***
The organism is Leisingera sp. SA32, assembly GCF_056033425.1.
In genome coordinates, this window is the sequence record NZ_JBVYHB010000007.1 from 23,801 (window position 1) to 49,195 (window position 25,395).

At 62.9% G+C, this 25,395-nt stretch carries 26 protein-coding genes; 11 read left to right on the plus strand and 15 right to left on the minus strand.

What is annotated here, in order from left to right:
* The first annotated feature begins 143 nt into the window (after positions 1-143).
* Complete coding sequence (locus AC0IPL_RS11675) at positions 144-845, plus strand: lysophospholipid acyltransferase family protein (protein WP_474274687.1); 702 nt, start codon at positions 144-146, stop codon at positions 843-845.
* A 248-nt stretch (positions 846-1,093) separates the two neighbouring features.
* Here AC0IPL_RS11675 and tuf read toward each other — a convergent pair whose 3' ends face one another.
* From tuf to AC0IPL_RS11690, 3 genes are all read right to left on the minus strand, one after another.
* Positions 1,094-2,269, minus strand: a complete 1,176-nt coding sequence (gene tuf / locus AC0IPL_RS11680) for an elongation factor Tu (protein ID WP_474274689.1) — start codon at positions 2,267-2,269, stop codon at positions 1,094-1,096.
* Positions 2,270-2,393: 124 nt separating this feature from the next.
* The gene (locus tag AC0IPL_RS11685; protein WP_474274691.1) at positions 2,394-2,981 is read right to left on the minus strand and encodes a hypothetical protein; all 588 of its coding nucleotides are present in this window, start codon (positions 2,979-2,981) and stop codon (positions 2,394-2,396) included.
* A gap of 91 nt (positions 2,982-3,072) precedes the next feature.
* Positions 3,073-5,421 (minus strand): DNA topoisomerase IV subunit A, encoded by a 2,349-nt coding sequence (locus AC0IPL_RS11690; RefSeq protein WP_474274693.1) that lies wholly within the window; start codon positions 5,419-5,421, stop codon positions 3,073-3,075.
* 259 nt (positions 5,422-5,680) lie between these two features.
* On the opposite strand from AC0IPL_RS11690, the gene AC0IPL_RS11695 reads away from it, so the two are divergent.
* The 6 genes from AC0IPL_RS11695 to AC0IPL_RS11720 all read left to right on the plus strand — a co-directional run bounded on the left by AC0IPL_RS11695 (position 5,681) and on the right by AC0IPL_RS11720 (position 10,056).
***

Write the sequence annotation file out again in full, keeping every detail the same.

The organism is Leisingera sp. SA32, assembly GCF_056033425.1.
In genome coordinates, this window is the sequence record NZ_JBVYHB010000007.1 from 23,801 (window position 1) to 49,195 (window position 25,395).

At 62.9% G+C, this 25,395-nt stretch carries 26 protein-coding genes; 11 read left to right on the plus strand and 15 right to left on the minus strand.

What is annotated here, in order from left to right:
* The first annotated feature begins 143 nt into the window (after positions 1-143).
* Complete coding sequence (locus AC0IPL_RS11675) at positions 144-845, plus strand: lysophospholipid acyltransferase family protein (protein WP_474274687.1); 702 nt, start codon at positions 144-146, stop codon at positions 843-845.
* A 248-nt stretch (positions 846-1,093) separates the two neighbouring features.
* Here AC0IPL_RS11675 and tuf read toward each other — a convergent pair whose 3' ends face one another.
* From tuf to AC0IPL_RS11690, 3 genes are all read right to left on the minus strand, one after another.
* Positions 1,094-2,269, minus strand: a complete 1,176-nt coding sequence (gene tuf / locus AC0IPL_RS11680) for an elongation factor Tu (protein ID WP_474274689.1) — start codon at positions 2,267-2,269, stop codon at positions 1,094-1,096.
* Positions 2,270-2,393: 124 nt separating this feature from the next.
* The gene (locus tag AC0IPL_RS11685; protein WP_474274691.1) at positions 2,394-2,981 is read right to left on the minus strand and encodes a hypothetical protein; all 588 of its coding nucleotides are present in this window, start codon (positions 2,979-2,981) and stop codon (positions 2,394-2,396) included.
* A gap of 91 nt (positions 2,982-3,072) precedes the next feature.
* Positions 3,073-5,421 (minus strand): DNA topoisomerase IV subunit A, encoded by a 2,349-nt coding sequence (locus AC0IPL_RS11690; RefSeq protein WP_474274693.1) that lies wholly within the window; start codon positions 5,419-5,421, stop codon positions 3,073-3,075.
* 259 nt (positions 5,422-5,680) lie between these two features.
* On the opposite strand from AC0IPL_RS11690, the gene AC0IPL_RS11695 reads away from it, so the two are divergent.
* The 6 genes from AC0IPL_RS11695 to AC0IPL_RS11720 all read left to right on the plus strand — a co-directional run bounded on the left by AC0IPL_RS11695 (position 5,681) and on the right by AC0IPL_RS11720 (position 10,056).